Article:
According to the 2018 census, 49% of Pakistan’s population comprises of women. However, when it comes to voter registration the stats become starkly different. The recently published electoral rolls by the Election Commission of Pakistan shows that at least 12 million fewer women have been registered as voters than men!
This extraordinary gap demands that all related government institutions take coordinated measures to ensure that potential women voters are not deprived of their right to participate in the upcoming general elections this year.
Why are There Fewer Women Voters in Pakistan?
There are a number of socio-cultural barriers that discourage women’s participation in the electoral process. Causes vary from a simple lack of awareness among communities regarding the importance of voter registration to severe resistance by men (and women!) regarding women’s right to adult franchise.
However, if one had to pinpoint the most important cause that prevents women from registering their votes, it would have to be an absence of National Identity Cards (NIC), which is a requirement for voter registration.
It goes without saying that any serious efforts to increase the number of registered women voters cannot succeed without the help of the National Database and Registration Authority (NADRA).
What is Preventing Women from NIC Registration?
Apart from the socio-cultural barriers, there are many processes that make NIC registration a long and tedious process, which in turn discourages women and their families from getting into the hassle.
These issues include:
- Excessive documentation requirements
- Varying conditions requiring blood relatives to be present with the applicant
- Receipt of a fee (which especially discourages people belonging to poor households)
- Server and/or network connectivity problems
Is the Government Doing Anything to Address These Issues?
The government has been making efforts to reduce the gender-gap between male and female voters in Pakistan. Most recently, the State Minister for Interior, Ahsan Iqbal acknowledged the issue and shared that NADRA has allocated mobile registration vans and centers, especially with the aim to register women voters.
However, given the herculean number of unregistered women, this strategy alone will not suffice.
What More Can be Done to Register Women Voters?
Efforts to bridge the gender-gap between male and female voters requires multiple innovative strategies to reach out to potential women voters in the most far-flung areas of the country.
Identifying the Pockets of the Population with Under-registration
The first and perhaps the most important step to efficiently register a greater number of women is to ensure that a mapping exercise is carried out in which those regions and communities are identified where the issue of under-registration is most glaring.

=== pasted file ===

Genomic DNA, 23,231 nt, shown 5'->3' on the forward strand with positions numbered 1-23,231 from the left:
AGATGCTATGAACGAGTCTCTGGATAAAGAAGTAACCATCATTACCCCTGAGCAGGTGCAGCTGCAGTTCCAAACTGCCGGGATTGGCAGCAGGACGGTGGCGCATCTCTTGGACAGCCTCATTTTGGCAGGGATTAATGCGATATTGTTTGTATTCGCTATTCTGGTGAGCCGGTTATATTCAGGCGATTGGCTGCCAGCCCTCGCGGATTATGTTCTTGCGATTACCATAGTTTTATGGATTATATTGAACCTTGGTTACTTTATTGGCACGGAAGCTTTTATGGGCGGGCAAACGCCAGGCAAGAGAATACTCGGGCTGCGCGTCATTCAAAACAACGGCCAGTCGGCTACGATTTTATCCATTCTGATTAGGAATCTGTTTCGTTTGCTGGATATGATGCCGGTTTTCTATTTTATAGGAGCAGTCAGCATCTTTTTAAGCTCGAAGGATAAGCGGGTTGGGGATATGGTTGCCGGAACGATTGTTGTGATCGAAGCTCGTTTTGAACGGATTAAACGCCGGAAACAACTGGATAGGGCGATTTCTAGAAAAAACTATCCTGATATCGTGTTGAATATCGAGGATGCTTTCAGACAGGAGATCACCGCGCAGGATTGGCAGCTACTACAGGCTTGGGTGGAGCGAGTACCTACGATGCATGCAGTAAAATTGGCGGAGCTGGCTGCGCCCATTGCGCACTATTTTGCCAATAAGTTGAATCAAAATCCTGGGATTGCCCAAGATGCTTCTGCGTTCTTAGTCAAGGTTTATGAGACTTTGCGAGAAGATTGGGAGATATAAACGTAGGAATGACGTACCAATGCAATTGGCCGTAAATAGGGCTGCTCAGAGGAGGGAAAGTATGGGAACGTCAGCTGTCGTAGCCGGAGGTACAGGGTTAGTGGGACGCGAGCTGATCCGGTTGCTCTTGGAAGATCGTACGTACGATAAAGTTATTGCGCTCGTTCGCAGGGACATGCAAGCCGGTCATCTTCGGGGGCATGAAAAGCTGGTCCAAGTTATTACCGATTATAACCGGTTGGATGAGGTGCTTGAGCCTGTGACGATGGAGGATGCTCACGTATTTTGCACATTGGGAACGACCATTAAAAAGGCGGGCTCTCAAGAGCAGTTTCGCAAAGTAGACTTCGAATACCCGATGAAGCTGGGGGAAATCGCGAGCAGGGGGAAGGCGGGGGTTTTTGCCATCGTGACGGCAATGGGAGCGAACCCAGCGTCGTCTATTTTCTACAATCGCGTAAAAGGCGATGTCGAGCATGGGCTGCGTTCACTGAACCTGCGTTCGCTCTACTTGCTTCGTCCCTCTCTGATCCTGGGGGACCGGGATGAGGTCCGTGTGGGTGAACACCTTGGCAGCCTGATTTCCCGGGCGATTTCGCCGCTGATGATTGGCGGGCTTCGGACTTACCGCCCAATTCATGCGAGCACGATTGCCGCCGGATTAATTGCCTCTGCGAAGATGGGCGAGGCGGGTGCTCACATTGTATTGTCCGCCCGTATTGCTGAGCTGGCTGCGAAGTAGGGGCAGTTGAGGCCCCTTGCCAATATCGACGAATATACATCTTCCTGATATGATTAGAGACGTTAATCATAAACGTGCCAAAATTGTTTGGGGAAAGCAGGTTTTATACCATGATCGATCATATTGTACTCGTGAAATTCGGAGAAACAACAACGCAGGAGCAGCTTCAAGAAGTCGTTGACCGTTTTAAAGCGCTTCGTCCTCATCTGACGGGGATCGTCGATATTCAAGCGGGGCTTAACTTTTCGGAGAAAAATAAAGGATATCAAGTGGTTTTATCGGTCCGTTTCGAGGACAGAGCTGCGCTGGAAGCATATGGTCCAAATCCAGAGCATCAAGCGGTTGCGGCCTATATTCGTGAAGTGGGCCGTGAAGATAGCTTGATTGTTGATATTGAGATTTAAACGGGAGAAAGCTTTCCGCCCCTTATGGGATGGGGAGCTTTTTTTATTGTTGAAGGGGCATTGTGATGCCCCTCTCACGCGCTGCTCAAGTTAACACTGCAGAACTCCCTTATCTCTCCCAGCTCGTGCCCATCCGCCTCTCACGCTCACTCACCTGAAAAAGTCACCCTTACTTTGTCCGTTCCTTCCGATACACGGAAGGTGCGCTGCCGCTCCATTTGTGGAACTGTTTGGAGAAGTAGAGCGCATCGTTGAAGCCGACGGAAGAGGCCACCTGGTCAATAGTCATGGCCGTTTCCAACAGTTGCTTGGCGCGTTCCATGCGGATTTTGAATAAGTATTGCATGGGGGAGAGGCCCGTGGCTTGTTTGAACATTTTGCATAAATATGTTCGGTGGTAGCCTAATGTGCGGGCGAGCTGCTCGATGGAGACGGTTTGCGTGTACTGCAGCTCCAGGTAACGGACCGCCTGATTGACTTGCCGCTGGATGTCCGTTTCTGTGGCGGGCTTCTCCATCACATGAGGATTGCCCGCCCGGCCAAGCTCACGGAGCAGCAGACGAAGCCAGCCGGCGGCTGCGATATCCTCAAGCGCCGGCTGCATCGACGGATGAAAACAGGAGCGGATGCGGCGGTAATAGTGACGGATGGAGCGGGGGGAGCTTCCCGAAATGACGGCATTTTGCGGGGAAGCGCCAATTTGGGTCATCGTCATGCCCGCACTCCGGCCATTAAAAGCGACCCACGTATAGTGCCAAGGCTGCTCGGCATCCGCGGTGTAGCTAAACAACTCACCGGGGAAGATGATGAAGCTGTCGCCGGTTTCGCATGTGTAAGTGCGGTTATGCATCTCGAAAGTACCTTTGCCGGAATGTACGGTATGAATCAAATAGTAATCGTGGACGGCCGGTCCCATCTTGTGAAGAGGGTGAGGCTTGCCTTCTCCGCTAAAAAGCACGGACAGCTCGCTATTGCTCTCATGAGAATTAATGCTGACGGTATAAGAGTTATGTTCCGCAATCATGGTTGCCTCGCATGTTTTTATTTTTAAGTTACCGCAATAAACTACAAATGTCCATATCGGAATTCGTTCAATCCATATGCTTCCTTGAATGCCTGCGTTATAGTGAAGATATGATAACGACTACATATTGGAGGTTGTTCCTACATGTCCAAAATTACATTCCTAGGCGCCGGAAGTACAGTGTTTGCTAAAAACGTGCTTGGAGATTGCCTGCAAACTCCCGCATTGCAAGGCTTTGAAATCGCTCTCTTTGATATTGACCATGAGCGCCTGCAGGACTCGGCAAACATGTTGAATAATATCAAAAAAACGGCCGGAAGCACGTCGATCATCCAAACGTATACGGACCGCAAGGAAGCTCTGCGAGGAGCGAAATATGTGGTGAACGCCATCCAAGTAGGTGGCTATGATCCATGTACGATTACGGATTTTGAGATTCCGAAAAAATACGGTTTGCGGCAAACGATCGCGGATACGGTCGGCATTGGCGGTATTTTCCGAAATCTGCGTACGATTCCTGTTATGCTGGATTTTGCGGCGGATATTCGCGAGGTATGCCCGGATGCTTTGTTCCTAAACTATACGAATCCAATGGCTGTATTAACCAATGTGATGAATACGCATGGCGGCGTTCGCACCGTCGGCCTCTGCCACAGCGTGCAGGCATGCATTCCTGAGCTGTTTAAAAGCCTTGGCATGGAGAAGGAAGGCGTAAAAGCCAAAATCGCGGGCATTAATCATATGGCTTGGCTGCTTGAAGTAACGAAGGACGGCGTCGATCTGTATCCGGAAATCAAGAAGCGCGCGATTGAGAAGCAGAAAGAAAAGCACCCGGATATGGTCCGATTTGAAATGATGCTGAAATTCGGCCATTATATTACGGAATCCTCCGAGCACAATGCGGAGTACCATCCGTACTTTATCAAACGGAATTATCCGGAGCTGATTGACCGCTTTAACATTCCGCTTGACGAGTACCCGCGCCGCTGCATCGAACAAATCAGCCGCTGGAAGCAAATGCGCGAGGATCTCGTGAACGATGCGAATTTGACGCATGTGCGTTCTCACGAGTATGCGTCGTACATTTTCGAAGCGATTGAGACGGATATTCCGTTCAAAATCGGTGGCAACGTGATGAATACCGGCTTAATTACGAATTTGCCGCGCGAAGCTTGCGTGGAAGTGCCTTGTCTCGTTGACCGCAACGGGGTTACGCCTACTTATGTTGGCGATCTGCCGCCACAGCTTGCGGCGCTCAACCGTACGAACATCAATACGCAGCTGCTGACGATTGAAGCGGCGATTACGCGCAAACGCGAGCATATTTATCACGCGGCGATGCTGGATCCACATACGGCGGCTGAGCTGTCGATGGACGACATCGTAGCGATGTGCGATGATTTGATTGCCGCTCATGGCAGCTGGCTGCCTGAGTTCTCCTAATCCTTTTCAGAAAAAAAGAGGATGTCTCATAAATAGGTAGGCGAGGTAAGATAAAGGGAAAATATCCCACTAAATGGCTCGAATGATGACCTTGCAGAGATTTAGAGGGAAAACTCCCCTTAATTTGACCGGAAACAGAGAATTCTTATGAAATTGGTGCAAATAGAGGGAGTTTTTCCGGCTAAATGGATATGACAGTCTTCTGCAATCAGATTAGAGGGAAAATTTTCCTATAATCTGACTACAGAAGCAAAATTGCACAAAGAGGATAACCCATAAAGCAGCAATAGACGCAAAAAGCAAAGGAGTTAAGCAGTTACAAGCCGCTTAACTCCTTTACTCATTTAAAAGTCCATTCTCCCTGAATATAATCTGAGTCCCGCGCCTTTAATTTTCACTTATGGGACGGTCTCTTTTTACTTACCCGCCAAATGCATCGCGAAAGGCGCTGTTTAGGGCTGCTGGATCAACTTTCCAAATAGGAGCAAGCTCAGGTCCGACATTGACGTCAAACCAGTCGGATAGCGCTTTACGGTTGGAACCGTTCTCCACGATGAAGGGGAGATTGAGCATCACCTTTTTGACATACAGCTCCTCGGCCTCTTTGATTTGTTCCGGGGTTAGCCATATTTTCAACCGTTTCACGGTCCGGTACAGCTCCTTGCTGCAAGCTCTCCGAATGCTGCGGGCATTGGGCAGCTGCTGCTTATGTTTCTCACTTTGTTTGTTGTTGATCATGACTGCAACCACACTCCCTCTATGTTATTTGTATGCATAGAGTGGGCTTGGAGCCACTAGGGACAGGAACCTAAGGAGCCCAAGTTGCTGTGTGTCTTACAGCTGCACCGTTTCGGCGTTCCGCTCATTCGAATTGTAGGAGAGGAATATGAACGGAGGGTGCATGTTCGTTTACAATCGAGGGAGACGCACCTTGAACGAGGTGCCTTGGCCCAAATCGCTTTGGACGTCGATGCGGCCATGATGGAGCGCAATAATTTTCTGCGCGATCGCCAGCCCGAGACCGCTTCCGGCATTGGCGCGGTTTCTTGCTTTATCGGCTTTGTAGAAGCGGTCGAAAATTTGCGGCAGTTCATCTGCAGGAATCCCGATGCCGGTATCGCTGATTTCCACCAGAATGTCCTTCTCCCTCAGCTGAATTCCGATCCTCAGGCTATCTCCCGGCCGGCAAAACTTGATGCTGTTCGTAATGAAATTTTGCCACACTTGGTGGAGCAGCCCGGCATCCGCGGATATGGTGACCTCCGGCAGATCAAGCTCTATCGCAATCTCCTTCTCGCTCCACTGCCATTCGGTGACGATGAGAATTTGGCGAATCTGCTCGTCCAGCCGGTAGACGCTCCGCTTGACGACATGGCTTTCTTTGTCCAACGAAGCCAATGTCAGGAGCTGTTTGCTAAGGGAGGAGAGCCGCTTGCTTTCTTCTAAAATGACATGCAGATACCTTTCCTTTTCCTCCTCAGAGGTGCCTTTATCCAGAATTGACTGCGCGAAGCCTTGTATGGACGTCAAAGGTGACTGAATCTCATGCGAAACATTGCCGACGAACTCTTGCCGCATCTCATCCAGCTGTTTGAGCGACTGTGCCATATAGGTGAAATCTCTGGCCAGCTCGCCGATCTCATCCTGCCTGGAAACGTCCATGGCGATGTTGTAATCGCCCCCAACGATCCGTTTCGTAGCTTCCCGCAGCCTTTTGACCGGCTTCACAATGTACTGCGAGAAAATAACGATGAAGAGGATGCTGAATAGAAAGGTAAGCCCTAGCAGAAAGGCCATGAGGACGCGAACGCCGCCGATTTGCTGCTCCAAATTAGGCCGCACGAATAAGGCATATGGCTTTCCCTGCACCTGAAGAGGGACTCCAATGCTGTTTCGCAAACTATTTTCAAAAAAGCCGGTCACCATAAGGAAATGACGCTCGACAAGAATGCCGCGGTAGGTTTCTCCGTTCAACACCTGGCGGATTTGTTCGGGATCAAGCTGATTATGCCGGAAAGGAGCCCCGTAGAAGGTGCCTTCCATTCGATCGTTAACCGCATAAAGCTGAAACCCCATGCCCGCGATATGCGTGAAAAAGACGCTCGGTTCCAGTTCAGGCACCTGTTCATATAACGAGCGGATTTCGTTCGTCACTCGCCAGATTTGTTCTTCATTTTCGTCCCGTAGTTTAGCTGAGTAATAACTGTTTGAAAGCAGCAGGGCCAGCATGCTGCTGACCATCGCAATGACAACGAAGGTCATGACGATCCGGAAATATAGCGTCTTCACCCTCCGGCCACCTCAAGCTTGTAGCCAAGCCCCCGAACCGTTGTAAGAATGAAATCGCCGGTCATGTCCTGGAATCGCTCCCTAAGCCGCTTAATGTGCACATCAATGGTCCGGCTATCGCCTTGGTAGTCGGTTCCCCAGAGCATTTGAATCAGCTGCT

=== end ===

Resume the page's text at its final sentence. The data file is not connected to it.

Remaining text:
This will allow NADRA to utilize its limited human and financial resources more efficiently by specifically directing greater attention towards areas that also require greater intervention.
Re-Introduction of Man Packs and Door-to-Door Campaigns
In 2011-12, NADRA successfully registered a large number of women prior to the elections by introducing the use of man-packs for remote, conservative communities. These efforts were supplemented with door-to-door campaigns.
NADRA needs to re-introduce these strategies as they produced encouraging results in the past and have great potential to swiftly address the issue – at least significantly if not entirely.
Continue Registration Efforts Post-elections
For Pakistan to ensure that its women are not under-represented in the electoral process, it is imperative that efforts to register women are not seasonal. This means that NADRA, ECP and other related government institutions should not come into action close to elections but should rather continue these efforts with the same zeal year in and year out.
This would not only ensure that by the 2023 general elections, the gender gap would have been significantly bridged but would also save these government agencies from the pressure of registering a large number of women in a short period of time during an election year.
With the seventh largest voter population in the world, Pakistan has immense promise to stand out as a strong, democratic force. However, this promise can possibly not be fulfilled if we make light of our commitment to involve women in the electoral and political processes.